10 Unexpected Side Effects of Chemo {My Breast Cancer Journey}}

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I am so happy to report that I am at the halfway point in my chemotherapy treatment!

I have finished eight treatments and have eight more to go, I am nervous to continue just for the fact that my body is changing so rapidly and I don’t know what it’ll look like at the end of treatment.

I am grateful though, to have a chance to heal and most of all grateful for the chance to live.

I put together a list of 10 unexpected side effects of chemo.

Some side effects may surprise you!

10. Dry Skin

I look like a lizard. or an alligator. or leather. I have to put lotion on several times a day. I think the chemo must dry your body from the inside out.

9. Sun Spots

I have sun spots in random places. Mostly on my arms, but on top of my hands, under my arms and the under part of my fore arms. Its dark and patchy. Most people think it is a bruise. I have been told they will disappear after I end treatment.

8. Thrush

This side effect surprised me.

I remember Hannah getting thrush when she was a baby, but it is very real for chemo patients too.

My tongue swelled and was very irritated. It was difficult to eat. The only real relief was drinking cold drinks. It went way after a few days. Wayne bought me special toothpaste and mouthwash and that helped.

7.  Loss of Taste Buds

After a few treatments, food tasted different. Some food didn’t even have a taste. A couple of searches on “Dr. Google” and I found I wasn’t alone.

Many people complain of loss of taste buds for a very long time. I do find myself salting and flavoring my food more. I don’t have the desire to eat some foods that I used to enjoy. Some foods even turn my stomach. 

6. Forgetfulness

Some call it “chemo brain”. I will be in the middle of a conversation and the words just don’t come to me. I can’t even think of what I was going to say. It doesn’t happen often, but it is very frustrating and demeaning. I have heard it will last a very long time after my treatment ends.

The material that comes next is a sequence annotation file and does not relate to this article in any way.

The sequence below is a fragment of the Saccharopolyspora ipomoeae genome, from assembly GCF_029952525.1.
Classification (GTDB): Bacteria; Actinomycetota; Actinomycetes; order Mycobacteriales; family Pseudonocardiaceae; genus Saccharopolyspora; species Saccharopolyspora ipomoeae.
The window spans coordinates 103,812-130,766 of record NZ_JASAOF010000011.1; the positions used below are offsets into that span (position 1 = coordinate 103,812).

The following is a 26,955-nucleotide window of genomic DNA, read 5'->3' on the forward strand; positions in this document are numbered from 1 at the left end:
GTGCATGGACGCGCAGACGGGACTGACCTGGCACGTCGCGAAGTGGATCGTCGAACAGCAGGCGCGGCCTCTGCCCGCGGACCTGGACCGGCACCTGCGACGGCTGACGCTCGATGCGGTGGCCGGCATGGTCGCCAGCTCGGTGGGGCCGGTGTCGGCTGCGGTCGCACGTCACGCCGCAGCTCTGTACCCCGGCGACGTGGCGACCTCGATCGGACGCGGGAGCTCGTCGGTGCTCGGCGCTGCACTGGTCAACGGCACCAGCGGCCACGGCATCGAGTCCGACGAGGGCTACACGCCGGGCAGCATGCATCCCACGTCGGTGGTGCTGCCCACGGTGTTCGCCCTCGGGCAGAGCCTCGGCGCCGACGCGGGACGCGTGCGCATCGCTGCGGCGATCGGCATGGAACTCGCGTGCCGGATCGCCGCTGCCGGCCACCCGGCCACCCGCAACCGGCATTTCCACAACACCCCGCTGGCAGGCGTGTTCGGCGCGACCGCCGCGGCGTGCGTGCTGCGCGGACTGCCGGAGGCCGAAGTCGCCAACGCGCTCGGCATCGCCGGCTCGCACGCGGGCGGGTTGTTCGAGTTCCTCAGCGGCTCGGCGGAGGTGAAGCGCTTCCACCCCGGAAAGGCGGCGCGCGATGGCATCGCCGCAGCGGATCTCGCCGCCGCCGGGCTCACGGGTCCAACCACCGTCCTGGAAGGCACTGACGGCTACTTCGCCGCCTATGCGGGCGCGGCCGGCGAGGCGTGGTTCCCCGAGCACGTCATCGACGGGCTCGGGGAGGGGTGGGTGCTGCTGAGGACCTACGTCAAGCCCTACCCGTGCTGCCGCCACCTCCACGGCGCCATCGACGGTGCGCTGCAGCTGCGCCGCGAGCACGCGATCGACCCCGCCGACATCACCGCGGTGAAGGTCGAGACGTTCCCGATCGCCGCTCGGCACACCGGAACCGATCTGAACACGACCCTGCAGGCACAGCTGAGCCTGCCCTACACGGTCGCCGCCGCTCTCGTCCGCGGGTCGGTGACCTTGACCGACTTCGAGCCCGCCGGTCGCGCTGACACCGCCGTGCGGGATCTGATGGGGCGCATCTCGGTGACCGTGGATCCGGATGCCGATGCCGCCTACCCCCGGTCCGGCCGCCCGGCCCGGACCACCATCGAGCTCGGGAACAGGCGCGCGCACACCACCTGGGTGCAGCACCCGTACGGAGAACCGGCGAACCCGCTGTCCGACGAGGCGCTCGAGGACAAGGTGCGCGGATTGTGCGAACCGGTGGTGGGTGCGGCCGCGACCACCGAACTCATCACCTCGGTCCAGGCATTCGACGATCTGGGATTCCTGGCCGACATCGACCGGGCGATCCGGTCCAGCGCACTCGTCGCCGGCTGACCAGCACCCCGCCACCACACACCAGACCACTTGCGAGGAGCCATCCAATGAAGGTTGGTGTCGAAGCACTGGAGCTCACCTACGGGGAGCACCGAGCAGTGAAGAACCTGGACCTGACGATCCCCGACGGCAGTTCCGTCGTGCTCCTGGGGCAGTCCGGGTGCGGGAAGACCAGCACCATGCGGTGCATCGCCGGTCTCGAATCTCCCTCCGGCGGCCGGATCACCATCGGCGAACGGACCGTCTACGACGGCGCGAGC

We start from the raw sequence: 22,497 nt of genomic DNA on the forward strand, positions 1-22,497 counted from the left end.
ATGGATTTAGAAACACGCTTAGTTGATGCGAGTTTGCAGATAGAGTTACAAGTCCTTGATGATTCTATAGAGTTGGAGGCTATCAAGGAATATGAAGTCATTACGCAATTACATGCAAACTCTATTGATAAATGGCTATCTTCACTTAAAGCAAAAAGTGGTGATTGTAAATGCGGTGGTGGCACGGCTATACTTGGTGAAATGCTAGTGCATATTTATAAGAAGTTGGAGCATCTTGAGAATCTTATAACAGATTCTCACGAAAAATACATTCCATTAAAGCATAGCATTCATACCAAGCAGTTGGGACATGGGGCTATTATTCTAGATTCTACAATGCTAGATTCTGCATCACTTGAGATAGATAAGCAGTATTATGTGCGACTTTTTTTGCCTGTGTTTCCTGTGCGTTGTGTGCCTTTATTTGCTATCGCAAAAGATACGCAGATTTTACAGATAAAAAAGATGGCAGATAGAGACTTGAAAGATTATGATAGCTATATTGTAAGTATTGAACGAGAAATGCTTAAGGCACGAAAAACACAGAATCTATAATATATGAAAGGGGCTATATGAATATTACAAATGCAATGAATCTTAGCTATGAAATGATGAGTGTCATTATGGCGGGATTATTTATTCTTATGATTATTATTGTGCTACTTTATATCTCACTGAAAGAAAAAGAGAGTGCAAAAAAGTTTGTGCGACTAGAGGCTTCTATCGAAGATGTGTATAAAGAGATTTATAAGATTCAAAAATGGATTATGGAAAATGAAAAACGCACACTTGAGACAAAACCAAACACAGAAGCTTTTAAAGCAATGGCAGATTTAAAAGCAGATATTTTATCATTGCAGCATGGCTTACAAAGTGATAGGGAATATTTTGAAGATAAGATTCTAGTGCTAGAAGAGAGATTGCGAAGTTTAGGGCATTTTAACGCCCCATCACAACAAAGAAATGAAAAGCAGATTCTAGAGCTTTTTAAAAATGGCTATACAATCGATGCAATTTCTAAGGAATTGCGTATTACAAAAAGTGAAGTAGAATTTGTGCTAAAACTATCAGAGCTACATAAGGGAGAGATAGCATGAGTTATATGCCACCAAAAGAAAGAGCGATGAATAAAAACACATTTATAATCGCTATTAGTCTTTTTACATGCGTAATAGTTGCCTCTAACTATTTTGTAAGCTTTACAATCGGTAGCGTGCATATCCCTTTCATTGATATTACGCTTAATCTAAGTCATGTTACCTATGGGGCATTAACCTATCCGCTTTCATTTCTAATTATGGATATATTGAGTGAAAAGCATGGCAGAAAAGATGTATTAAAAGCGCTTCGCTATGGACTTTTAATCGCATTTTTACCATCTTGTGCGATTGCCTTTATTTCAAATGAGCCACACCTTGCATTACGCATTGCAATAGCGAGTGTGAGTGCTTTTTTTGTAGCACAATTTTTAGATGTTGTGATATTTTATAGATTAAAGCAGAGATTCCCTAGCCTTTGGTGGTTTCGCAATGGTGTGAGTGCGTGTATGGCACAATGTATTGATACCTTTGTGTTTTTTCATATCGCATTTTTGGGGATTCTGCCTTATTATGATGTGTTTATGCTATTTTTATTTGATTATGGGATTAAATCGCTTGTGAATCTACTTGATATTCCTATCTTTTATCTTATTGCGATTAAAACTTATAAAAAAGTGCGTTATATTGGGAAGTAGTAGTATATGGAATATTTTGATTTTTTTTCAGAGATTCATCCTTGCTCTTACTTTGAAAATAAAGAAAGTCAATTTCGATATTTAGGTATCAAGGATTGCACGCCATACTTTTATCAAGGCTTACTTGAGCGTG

5. Collapsing Veins

Each week it is getting harder and harder for my blood to be drawn without digging around. It is very painful.

I am lucky to have a port inserted for my chemo treatments.

I absolutely hate to have blood drawn from the top of my hand. I can only have  blood drawn from my left arm due to my lymph nodes being removed. Which brings me to number 4….

4. Loss of blood pressure taken and blood drawn from one arm

After my partial mastectomy surgery, six lymph nodes were removed. When lymph nodes are removed, there is nowhere for lymphatic fluids to drain through. Therefore, any increased pressure results in swelling of lymphatic fluids. For the rest of my life I cannot have blood withdrawn from my right arm or have blood pressure taken in my right arm.

3. Dry Mouth

My  mouth seems constantly dry. It may have something to do with decreased moisture from the inside of my body to the outside similar to having the dry skin. I keep water with me constantly even at night beside my bed. At least I am getting my water intake each day.

2. Diarrhea

A subject not everyone wants to hear about, but very much a reality.  Because of the increased risk of infection, I have to limit my exposure to germs which in turn means I limit my time at grocery stores, public places, restaurants, etc. Every meal usually results in diarrhea. Another great reason to drink a lot of water. (See number 3)

1. People Reaction

The number one unexpected side effect of not just chemotherapy, but of cancer in general, is of people reactions.

I have found people fall into two categories; those that completely embrace you & step up to encourage you and those who put a wall up when the word “cancer” is brought up.

I have had some very close friends who do not talk about the cancer, do not call or visit or become very nervous around me.

I don’t blame them.

I think sometimes when people are faced with mortality, they are scared.

I try to give them the space they need to absorb.

I often find I am comforting them and I am okay with that. Who better to reassure them that God is in control than me? It takes me “outside” of myself to comfort others who may be uncomfortable.

My second half of treatment starts tomorrow and I am ready for the challenge.

Wayne and I are going to take a little overnight trip to the beach this week. I think it is just what the doctor ordered!


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